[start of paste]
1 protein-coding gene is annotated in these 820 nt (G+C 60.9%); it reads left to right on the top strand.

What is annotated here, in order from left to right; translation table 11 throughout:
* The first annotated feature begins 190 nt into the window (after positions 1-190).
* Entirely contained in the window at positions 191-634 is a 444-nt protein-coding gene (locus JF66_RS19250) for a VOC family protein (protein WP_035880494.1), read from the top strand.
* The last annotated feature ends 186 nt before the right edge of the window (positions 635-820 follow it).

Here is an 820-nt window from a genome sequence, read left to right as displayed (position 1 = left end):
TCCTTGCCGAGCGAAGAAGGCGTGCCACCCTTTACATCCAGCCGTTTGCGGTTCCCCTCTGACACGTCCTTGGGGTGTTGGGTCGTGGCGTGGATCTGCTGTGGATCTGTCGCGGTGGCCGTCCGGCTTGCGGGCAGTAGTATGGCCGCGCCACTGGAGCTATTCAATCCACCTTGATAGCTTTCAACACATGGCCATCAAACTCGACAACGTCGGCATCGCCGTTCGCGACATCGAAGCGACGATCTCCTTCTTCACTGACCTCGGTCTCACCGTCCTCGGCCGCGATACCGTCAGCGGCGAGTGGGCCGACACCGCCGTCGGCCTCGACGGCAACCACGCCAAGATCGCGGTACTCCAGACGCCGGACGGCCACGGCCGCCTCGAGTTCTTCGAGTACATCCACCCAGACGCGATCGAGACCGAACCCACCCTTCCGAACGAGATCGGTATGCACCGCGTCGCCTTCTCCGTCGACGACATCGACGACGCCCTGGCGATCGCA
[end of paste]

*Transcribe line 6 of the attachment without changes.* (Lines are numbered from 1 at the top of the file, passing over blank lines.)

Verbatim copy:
Here is an 820-nt window from a genome sequence, read left to right as displayed (position 1 = left end):